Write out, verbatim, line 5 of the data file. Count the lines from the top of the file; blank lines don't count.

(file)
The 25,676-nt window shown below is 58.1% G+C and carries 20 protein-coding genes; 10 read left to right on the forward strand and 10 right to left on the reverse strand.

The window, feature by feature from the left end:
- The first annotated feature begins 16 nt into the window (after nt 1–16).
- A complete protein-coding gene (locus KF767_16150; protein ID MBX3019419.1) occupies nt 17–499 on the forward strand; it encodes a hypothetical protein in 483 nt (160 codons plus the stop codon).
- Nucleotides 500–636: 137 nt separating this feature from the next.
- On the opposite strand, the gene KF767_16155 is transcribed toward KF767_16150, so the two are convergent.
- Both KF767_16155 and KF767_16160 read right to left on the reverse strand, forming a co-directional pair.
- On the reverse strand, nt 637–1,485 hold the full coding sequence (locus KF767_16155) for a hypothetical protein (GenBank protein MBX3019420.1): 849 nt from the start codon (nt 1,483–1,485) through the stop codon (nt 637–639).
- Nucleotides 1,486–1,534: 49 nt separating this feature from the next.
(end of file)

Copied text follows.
- Nucleotides 500–636: 137 nt separating this feature from the next.